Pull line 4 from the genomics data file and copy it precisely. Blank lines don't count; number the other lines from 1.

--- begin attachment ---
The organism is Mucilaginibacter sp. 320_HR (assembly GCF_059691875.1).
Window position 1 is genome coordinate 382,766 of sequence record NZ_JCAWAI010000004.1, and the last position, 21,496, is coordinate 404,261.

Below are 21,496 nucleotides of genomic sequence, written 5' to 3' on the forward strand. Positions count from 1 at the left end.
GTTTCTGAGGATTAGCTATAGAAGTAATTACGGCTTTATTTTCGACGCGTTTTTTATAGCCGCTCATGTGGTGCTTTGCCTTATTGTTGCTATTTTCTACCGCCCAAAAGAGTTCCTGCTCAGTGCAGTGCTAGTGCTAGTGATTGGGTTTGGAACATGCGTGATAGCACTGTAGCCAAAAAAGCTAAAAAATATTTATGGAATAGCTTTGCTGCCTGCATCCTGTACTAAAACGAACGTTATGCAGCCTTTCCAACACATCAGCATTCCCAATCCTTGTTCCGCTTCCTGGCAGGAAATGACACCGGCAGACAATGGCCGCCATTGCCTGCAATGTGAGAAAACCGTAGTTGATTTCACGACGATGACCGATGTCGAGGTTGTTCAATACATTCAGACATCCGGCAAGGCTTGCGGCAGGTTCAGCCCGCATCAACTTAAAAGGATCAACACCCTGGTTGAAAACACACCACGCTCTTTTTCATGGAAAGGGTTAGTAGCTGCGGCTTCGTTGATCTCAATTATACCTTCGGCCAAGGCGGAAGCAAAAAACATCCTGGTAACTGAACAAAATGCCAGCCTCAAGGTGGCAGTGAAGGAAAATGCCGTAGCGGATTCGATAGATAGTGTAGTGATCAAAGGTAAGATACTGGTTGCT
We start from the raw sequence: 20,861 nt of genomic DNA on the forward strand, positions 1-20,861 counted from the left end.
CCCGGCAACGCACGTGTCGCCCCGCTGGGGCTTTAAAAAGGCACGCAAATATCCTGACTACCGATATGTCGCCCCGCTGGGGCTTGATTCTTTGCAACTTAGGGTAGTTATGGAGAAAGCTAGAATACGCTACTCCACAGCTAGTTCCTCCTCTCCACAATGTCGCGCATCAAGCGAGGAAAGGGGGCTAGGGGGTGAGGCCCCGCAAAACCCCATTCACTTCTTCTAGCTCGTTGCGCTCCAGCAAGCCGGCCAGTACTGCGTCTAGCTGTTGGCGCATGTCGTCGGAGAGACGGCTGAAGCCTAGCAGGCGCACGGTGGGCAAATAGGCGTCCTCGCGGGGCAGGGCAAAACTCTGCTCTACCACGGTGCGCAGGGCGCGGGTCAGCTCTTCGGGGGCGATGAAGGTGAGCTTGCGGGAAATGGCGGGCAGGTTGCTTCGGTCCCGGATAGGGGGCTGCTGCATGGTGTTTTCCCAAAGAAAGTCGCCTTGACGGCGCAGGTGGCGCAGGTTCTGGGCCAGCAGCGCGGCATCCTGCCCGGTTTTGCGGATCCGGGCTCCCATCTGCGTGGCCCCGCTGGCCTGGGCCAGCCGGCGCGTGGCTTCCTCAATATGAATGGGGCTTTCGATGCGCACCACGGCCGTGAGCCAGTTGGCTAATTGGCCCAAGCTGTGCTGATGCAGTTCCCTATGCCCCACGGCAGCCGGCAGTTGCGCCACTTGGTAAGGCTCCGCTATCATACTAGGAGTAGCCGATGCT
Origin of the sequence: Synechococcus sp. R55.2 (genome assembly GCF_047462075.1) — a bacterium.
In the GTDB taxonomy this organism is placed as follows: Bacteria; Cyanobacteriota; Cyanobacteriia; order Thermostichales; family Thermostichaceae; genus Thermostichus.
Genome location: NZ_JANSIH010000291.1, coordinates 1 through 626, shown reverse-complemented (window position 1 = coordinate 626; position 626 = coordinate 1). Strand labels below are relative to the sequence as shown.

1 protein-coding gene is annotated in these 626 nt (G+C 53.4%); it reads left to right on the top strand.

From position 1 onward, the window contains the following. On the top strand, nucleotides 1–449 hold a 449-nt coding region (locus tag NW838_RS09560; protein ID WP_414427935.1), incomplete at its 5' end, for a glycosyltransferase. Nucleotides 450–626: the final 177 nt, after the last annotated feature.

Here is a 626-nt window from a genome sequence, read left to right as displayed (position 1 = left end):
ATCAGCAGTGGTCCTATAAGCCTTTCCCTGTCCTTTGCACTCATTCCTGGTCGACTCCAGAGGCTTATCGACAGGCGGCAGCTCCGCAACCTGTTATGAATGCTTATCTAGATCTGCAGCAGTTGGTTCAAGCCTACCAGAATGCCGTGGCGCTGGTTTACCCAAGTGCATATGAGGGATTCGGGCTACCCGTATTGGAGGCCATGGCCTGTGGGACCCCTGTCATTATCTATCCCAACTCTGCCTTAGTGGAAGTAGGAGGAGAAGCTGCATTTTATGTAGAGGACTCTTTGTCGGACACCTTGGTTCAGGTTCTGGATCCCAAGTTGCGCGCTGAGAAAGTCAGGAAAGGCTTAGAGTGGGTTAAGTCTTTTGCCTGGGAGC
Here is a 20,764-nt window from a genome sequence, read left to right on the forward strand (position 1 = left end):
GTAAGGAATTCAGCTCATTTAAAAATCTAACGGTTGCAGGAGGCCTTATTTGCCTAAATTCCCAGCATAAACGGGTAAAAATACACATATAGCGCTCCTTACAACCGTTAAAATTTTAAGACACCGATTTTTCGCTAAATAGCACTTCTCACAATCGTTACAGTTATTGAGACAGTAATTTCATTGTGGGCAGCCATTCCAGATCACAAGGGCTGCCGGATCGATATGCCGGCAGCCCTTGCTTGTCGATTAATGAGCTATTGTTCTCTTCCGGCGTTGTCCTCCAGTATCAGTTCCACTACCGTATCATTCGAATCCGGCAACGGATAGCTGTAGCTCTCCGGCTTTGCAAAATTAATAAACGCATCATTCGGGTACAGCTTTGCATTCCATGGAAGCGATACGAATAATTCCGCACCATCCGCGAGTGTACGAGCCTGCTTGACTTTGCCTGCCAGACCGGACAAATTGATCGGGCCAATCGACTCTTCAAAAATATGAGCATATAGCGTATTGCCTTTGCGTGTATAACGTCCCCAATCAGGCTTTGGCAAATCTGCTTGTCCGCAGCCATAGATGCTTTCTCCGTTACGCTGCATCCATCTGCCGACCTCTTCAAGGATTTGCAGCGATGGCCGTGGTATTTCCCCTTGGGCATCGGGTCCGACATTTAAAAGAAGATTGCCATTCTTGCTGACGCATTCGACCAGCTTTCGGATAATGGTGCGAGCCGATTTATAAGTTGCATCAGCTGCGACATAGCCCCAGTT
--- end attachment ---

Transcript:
GTTTCTGAGGATTAGCTATAGAAGTAATTACGGCTTTATTTTCGACGCGTTTTTTATAGCCGCTCATGTGGTGCTTTGCCTTATTGTTGCTATTTTCTACCGCCCAAAAGAGTTCCTGCTCAGTGCAGTGCTAGTGCTAGTGATTGGGTTTGGAACATGCGTGATAGCACTGTAGCCAAAAAAGCTAAAAAATATTTATGGAATAGCTTTGCTGCCTGCATCCTGTACTAAAACGAACGTTATGCAGCCTTTCCAACACATCAGCATTCCCAATCCTTGTTCCGCTTCCTGGCAGGAAATGACACCGGCAGACAATGGCCGCCATTGCCTGCAATGTGAGAAAACCGTAGTTGATTTCACGACGATGACCGATGTCGAGGTTGTTCAATACATTCAGACATCCGGCAAGGCTTGCGGCAGGTTCAGCCCGCATCAACTTAAAAGGATCAACACCCTGGTTGAAAACACACCACGCTCTTTTTCATGGAAAGGGTTAGTAGCTGCGGCTTCGTTGATCTCAATTATACCTTCGGCCAAGGCGGAAGCAAAAAACATCCTGGTAACTGAACAAAATGCCAGCCTCAAGGTGGCAGTGAAGGAAAATGCCGTAGCGGATTCGATAGATAGTGTAGTGATCAAAGGTAAGATACTGGTTGCT